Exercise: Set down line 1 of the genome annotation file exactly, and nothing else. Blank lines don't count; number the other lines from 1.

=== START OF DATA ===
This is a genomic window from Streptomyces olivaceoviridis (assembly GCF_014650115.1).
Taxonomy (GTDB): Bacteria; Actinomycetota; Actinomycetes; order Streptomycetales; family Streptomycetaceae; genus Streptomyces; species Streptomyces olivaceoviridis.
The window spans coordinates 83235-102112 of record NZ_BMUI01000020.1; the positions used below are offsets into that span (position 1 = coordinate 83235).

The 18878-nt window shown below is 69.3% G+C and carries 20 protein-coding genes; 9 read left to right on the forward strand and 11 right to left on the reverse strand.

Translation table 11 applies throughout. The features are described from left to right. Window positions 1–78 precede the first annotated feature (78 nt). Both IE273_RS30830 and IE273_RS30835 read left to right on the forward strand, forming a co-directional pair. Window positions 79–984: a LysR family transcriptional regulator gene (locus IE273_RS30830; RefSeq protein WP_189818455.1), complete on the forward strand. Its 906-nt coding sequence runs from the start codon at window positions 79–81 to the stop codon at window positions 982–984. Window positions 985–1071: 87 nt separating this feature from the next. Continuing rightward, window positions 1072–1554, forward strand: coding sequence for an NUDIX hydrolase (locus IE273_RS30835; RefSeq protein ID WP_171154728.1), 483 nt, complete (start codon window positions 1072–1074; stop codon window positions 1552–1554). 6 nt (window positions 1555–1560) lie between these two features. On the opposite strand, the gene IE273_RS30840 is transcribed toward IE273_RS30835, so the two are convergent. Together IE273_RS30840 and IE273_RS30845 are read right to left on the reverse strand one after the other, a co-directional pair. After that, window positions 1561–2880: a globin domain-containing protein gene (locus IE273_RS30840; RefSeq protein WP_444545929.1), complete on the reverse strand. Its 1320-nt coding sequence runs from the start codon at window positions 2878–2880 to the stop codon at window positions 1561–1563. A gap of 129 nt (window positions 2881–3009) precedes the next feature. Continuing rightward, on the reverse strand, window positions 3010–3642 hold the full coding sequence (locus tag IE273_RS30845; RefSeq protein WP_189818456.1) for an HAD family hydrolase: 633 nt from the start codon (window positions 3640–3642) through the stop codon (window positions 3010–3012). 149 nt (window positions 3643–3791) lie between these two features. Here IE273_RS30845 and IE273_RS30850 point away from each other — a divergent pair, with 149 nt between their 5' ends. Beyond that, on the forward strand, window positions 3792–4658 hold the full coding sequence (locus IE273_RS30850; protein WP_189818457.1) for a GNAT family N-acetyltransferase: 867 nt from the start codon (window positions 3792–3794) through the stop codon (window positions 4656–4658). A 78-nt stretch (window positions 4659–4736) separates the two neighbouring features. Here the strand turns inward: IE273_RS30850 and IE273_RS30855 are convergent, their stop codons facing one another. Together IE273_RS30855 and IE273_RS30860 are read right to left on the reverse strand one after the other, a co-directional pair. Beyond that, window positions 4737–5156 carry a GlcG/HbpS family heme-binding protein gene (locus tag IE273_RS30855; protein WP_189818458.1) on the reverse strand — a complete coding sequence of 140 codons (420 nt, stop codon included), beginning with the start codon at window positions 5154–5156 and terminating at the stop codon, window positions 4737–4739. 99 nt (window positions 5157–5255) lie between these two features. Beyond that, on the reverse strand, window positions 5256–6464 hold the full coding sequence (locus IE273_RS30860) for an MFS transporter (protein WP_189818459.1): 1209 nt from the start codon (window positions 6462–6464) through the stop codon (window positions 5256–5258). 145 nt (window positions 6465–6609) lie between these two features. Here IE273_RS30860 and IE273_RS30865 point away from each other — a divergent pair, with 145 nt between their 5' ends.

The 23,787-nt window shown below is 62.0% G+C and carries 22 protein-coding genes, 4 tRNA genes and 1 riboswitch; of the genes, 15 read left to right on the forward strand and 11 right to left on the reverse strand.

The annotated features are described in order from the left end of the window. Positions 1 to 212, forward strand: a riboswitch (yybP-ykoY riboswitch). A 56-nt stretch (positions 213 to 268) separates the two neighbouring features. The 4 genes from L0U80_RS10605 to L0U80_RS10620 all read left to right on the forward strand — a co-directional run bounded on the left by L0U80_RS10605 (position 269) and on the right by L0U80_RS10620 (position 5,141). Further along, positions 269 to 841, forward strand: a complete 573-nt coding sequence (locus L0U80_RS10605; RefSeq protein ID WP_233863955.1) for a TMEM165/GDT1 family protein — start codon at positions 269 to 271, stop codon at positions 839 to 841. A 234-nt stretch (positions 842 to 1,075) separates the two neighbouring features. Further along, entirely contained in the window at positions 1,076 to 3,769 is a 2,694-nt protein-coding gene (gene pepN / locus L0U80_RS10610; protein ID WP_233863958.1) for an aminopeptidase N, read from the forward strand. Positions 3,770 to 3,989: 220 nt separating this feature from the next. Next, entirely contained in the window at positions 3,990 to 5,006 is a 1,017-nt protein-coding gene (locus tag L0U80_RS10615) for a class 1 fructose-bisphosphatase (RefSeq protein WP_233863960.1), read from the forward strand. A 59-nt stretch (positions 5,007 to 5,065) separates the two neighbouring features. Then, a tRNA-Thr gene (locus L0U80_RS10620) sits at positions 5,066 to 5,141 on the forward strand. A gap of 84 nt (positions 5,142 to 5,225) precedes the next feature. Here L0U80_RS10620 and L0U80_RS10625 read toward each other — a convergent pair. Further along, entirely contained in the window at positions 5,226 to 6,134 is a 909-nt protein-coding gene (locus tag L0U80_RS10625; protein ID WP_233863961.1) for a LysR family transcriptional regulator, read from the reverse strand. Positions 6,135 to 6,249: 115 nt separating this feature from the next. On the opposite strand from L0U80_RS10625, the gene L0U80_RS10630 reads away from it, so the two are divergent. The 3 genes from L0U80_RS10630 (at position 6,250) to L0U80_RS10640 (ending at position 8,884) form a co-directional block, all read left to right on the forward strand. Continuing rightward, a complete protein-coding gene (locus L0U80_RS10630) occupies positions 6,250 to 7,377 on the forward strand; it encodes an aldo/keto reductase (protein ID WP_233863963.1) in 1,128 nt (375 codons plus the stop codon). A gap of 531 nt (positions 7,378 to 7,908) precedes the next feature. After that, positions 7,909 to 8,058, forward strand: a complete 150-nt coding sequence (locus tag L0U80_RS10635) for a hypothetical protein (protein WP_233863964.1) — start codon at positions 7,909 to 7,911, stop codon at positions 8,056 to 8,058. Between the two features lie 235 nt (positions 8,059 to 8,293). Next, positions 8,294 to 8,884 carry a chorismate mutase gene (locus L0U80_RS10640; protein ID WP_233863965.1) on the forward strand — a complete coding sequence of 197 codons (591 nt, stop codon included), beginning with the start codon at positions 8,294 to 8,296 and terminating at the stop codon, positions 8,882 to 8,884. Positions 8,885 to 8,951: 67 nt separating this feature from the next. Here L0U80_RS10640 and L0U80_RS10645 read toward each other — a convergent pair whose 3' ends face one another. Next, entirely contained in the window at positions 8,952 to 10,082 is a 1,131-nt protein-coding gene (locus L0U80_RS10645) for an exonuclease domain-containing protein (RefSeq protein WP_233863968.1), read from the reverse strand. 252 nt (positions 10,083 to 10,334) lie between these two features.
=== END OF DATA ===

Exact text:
This is a genomic window from Streptomyces olivaceoviridis (assembly GCF_014650115.1).